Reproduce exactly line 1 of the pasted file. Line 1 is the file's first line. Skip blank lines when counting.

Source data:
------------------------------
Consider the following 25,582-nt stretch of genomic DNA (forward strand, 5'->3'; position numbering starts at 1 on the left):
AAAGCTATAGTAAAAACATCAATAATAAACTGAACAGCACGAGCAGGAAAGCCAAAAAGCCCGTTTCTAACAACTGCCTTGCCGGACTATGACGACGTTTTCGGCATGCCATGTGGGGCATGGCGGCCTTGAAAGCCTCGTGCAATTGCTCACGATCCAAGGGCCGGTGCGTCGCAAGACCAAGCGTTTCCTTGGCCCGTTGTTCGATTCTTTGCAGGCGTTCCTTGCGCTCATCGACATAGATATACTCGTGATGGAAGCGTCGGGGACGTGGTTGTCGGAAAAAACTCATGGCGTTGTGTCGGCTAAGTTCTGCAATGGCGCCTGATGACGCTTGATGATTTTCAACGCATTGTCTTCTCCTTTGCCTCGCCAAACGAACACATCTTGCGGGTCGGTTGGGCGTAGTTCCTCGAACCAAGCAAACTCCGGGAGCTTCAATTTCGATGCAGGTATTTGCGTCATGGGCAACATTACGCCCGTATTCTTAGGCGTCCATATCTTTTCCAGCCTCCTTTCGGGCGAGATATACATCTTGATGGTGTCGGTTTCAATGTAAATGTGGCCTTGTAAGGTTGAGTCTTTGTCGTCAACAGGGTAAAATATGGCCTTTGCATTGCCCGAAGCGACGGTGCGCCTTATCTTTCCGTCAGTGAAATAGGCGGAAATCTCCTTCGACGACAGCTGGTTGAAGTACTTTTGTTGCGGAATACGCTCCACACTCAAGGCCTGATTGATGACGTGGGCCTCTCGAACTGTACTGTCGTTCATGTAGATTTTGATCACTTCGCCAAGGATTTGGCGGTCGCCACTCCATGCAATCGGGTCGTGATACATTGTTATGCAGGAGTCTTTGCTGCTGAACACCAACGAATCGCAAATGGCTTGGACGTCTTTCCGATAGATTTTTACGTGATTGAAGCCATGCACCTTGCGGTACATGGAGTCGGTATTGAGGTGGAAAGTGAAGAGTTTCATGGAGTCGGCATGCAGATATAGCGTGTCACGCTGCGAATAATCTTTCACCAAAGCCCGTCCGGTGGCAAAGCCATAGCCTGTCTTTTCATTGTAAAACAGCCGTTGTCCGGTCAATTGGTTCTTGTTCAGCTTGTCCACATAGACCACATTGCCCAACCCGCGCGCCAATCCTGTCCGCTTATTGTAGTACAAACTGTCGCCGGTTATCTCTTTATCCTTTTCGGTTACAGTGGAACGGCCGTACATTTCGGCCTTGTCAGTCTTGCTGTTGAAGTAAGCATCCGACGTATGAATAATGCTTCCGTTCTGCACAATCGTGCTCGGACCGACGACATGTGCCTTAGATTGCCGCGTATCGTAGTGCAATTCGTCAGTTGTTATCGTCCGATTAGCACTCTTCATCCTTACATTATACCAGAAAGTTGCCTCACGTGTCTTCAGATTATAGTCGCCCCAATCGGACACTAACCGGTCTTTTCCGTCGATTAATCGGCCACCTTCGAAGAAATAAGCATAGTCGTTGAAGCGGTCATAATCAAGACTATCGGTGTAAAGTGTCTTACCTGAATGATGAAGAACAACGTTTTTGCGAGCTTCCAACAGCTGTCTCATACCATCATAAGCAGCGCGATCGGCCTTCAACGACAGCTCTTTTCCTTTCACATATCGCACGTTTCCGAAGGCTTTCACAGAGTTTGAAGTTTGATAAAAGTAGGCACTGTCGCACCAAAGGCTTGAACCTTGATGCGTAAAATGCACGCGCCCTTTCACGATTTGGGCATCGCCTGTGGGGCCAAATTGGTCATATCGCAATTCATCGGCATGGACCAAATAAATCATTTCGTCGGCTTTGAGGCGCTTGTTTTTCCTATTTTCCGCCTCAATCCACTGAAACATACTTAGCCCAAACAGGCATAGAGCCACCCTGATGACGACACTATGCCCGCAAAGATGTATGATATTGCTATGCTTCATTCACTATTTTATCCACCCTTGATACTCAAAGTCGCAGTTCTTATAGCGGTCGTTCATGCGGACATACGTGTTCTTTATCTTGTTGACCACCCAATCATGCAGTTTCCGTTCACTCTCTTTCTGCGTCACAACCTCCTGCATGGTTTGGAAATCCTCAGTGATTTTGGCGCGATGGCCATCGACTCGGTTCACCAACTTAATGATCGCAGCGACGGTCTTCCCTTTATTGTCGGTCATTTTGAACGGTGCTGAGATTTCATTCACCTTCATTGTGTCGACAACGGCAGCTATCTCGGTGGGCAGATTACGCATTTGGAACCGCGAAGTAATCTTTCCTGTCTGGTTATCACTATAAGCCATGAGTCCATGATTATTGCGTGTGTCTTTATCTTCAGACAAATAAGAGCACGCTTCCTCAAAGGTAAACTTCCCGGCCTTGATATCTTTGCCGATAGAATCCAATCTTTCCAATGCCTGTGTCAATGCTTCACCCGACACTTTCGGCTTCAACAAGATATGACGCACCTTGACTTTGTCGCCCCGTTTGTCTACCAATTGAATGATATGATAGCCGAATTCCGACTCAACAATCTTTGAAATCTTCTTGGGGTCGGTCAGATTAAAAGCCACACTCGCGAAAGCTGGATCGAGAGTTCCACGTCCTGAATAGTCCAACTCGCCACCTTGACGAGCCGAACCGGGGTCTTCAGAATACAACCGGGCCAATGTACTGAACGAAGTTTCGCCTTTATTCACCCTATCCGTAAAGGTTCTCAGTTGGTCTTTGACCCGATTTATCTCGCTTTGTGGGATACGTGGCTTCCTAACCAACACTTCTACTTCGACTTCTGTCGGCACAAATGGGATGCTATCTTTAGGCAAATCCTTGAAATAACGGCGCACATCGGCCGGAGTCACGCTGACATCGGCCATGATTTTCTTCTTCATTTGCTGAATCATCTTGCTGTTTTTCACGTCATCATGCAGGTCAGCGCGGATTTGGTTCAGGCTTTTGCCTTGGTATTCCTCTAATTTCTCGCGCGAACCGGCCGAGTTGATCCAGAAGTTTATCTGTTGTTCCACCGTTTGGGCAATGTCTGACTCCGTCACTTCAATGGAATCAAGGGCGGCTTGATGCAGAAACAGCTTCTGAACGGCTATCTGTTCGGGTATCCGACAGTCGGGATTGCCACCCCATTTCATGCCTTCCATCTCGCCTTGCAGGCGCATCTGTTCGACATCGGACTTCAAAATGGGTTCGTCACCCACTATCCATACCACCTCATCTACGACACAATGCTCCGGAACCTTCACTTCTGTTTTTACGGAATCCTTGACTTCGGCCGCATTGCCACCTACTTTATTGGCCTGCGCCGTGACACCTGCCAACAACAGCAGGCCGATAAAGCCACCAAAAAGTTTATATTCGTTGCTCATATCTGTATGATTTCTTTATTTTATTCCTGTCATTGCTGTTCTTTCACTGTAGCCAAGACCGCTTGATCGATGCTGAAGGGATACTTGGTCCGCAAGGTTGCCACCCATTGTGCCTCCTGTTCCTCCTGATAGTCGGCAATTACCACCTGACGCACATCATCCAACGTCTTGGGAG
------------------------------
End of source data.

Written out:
Consider the following 25,582-nt stretch of genomic DNA (forward strand, 5'->3'; position numbering starts at 1 on the left):